Sandberg turns these art historical references upside down by twisting the figures and compositions into positions creating, as curator Vesela Sretenovic so accurately states in the exhibition’s catalogue essay, “an array of captivating yet gruesome images of human folly, recklessness, and deception.” Indeed, it is because of these very characteristics that Sandberg has referred to his style as Magic Realism, appropriating a term usually associated with Latin American literary giants such as Gabriel Garcia Marquez, and aligned with certain Latin American artists (e.g. Frida Kahlo and Remedios Varo) with whom Sandberg’s approach shares a certain affinity of combining the naturalistic and surrealistic. Nevertheless, his paintings are also probably inspired by other older art styles, particularly, as mentioned above, Flemish, Spanish, as well as later 16th Century Florentine Mannerism. These stylistic precedents are of course manipulated and inverted in Sandberg’s paintings. For example, in Sandberg’s Unceremonious Introduction the two figures are not enjoying a lovely picnic as might be suggested by the red and white checkered blanket. Instead, the woman seems to be gesturing in a defensive manner, warding off the impending doom from a man dressed in hunter-like clothing, mid-scream. The food and plates at the picnic have toppled over, hinting to an end of all things idyllic. In the work that recalls a painting by de Ribera, Sandberg poses an elder man with his bicep flexed, his head tilted looking back behind him. What he is seeing is an absurdist scene that makes no logical sense: figures intertwined within tree branches, each acting in his or her own world and seemingly unconnected. One holds a loaf of bread with tongs while another is upside down wearing only stock  ings, and another looks off into the distance sawing down a limb of the tree. Unlike the painting by de Ribera’s that depicts the elderly man looking up into a kind of heavenly light with his hands clasped in reverence, Sandberg has his elderly man looking onto a scene of nonsense, oddity and earthly vices–not forgetting to mention the large, and rather alarming axe in his grasp. Rather than prayer, there appears a threat of imminent violence.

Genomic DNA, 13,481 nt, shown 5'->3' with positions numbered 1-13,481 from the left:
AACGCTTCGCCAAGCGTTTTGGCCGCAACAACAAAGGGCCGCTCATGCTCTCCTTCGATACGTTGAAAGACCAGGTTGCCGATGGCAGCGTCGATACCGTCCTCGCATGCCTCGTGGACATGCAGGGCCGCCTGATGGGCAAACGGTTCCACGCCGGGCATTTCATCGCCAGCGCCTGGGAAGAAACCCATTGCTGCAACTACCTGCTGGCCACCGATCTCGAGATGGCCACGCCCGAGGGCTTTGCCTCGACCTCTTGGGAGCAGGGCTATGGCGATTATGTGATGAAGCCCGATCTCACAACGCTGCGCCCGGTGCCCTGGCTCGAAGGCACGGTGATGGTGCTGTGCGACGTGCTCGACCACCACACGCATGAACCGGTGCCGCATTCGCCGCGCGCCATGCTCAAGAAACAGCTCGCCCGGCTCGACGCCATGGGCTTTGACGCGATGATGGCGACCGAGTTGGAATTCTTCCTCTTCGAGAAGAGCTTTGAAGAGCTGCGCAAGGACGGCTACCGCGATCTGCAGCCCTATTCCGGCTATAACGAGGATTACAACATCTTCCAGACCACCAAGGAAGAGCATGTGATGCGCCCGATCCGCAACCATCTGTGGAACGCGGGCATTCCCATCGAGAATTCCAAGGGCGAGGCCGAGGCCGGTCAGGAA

Erik Thor Sandberg, Unceremonious Introduction, 2011, Oil on panel, 13″ x 9.” Courtesy of CONNERSMITH.